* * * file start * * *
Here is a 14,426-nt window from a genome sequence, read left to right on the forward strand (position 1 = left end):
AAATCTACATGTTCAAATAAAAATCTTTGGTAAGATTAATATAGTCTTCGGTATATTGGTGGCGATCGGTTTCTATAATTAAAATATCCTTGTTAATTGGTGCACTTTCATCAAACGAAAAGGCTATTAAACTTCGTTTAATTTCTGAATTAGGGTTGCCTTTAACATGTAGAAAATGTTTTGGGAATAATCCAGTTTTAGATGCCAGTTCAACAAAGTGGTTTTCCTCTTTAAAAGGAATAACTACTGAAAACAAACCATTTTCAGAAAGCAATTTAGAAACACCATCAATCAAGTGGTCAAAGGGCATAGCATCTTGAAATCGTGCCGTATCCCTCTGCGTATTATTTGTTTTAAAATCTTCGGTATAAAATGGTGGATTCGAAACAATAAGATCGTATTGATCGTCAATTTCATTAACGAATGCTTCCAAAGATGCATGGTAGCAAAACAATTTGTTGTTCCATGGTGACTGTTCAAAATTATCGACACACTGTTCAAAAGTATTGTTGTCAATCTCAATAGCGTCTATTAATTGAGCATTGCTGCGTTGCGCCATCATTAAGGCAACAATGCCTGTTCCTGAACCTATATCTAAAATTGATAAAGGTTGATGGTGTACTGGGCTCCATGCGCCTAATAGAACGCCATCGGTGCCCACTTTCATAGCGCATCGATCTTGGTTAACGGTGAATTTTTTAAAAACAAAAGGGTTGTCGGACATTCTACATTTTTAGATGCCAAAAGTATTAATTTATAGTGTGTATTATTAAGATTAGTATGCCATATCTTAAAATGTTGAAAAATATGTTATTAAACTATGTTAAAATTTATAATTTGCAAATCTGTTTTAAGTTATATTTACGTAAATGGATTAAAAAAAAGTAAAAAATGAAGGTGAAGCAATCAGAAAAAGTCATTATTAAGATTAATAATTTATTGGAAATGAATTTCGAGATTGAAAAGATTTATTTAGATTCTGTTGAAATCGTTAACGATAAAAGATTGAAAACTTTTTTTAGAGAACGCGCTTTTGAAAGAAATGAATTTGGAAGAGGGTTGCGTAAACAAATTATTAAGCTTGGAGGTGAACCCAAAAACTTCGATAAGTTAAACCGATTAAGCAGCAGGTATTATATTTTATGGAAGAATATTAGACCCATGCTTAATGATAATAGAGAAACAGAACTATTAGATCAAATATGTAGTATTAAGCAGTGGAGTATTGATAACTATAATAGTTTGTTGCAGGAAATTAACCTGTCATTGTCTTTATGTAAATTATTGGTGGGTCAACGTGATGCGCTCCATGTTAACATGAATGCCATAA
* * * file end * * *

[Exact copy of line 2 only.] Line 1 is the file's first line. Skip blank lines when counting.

AAATCTACATGTTCAAATAAAAATCTTTGGTAAGATTAATATAGTCTTCGGTATATTGGTGGCGATCGGTTTCTATAATTAAAATATCCTTGTTAATTGGTGCACTTTCATCAAACGAAAAGGCTATTAAACTTCGTTTAATTTCTGAATTAGGGTTGCCTTTAACATGTAGAAAATGTTTTGGGAATAATCCAGTTTTAGATGCCAGTTCAACAAAGTGGTTTTCCTCTTTAAAAGGAATAACTACTGAAAACAAACCATTTTCAGAAAGCAATTTAGAAACACCATCAATCAAGTGGTCAAAGGGCATAGCATCTTGAAATCGTGCCGTATCCCTCTGCGTATTATTTGTTTTAAAATCTTCGGTATAAAATGGTGGATTCGAAACAATAAGATCGTATTGATCGTCAATTTCATTAACGAATGCTTCCAAAGATGCATGGTAGCAAAACAATTTGTTGTTCCATGGTGACTGTTCAAAATTATCGACACACTGTTCAAAAGTATTGTTGTCAATCTCAATAGCGTCTATTAATTGAGCATTGCTGCGTTGCGCCATCATTAAGGCAACAATGCCTGTTCCTGAACCTATATCTAAAATTGATAAAGGTTGATGGTGTACTGGGCTCCATGCGCCTAATAGAACGCCATCGGTGCCCACTTTCATAGCGCATCGATCTTGGTTAACGGTGAATTTTTTAAAAACAAAAGGGTTGTCGGACATTCTACATTTTTAGATGCCAAAAGTATTAATTTATAGTGTGTATTATTAAGATTAGTATGCCATATCTTAAAATGTTGAAAAATATGTTATTAAACTATGTTAAAATTTATAATTTGCAAATCTGTTTTAAGTTATATTTACGTAAATGGATTAAAAAAAAGTAAAAAATGAAGGTGAAGCAATCAGAAAAAGTCATTATTAAGATTAATAATTTATTGGAAATGAATTTCGAGATTGAAAAGATTTATTTAGATTCTGTTGAAATCGTTAACGATAAAAGATTGAAAACTTTTTTTAGAGAACGCGCTTTTGAAAGAAATGAATTTGGAAGAGGGTTGCGTAAACAAATTATTAAGCTTGGAGGTGAACCCAAAAACTTCGATAAGTTAAACCGATTAAGCAGCAGGTATTATATTTTATGGAAGAATATTAGACCCATGCTTAATGATAATAGAGAAACAGAACTATTAGATCAAATATGTAGTATTAAGCAGTGGAGTATTGATAACTATAATAGTTTGTTGCAGGAAATTAACCTGTCATTGTCTTTATGTAAATTATTGGTGGGTCAACGTGATGCGCTCCATGTTAACATGAATGCCATAA